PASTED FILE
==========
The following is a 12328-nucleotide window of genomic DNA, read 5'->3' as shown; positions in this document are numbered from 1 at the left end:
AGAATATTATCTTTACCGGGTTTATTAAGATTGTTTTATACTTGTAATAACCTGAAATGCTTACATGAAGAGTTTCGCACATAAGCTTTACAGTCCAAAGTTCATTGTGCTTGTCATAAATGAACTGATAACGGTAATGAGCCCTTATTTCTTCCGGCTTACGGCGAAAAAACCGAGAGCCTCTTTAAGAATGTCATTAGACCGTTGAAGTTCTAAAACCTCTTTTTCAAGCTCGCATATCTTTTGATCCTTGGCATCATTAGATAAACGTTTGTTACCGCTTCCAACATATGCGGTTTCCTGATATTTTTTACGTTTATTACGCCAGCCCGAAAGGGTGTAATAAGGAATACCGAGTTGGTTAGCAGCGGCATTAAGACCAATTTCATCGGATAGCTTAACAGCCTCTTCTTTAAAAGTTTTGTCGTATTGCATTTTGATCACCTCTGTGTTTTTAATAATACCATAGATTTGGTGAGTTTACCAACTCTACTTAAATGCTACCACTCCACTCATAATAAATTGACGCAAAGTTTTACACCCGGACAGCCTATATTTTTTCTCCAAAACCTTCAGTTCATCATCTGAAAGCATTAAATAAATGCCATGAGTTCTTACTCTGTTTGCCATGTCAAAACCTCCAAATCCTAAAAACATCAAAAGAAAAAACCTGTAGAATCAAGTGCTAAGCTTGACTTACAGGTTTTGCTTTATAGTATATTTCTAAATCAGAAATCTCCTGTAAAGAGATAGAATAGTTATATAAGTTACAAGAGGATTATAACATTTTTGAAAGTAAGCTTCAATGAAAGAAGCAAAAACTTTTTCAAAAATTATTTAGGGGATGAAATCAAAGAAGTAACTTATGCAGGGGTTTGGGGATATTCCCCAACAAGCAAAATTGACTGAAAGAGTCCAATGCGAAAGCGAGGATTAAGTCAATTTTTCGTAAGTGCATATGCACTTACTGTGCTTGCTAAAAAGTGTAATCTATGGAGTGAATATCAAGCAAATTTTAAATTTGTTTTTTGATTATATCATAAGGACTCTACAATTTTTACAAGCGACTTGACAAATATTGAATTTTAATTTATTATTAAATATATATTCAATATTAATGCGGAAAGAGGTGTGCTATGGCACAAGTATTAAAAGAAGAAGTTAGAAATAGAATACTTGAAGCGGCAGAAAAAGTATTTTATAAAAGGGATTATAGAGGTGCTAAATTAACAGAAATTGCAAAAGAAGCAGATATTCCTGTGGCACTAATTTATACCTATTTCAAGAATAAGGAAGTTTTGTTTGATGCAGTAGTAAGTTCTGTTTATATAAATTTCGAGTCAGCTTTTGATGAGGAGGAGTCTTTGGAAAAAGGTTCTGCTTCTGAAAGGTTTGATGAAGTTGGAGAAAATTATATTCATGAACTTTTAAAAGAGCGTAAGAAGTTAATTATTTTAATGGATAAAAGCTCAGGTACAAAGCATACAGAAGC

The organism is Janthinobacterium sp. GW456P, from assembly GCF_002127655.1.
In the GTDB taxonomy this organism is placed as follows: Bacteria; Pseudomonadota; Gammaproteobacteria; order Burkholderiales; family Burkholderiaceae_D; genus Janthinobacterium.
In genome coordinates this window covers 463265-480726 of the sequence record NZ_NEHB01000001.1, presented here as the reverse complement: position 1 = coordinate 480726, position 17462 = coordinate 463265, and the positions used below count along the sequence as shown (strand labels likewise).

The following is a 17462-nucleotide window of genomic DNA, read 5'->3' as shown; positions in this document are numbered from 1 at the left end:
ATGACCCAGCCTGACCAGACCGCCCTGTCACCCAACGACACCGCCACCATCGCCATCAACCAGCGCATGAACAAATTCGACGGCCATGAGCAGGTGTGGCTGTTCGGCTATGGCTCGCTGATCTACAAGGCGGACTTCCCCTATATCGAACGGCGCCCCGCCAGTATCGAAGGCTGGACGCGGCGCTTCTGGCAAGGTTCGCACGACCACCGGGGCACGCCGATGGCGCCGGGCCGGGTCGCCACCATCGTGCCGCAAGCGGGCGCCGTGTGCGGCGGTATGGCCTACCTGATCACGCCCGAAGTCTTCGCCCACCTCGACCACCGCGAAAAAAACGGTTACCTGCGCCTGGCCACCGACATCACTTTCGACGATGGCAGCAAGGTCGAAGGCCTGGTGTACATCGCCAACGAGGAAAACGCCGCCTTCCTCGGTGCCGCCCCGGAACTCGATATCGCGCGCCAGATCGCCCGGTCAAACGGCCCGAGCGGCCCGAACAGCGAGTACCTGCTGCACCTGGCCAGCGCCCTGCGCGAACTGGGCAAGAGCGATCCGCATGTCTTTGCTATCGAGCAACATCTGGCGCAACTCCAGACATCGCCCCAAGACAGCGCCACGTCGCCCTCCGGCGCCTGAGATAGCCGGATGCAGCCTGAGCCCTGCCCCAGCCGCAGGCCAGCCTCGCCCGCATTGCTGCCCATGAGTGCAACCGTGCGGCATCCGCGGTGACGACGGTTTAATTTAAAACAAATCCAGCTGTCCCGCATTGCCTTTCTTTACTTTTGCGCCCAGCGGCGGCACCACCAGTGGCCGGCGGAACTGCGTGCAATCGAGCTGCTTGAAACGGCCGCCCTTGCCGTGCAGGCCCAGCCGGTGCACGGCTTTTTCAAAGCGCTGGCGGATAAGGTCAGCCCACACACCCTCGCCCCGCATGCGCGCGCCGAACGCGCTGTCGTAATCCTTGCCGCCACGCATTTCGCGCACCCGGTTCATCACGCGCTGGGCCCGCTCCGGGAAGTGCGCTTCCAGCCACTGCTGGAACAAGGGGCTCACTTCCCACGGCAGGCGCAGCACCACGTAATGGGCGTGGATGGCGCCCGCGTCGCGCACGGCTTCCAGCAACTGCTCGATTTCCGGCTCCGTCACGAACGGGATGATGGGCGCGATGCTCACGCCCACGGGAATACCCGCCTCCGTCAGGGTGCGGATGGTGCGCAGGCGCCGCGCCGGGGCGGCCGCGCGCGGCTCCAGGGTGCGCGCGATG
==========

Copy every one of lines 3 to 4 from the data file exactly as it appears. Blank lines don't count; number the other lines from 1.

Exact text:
The organism is Janthinobacterium sp. GW456P, from assembly GCF_002127655.1.
In the GTDB taxonomy this organism is placed as follows: Bacteria; Pseudomonadota; Gammaproteobacteria; order Burkholderiales; family Burkholderiaceae_D; genus Janthinobacterium.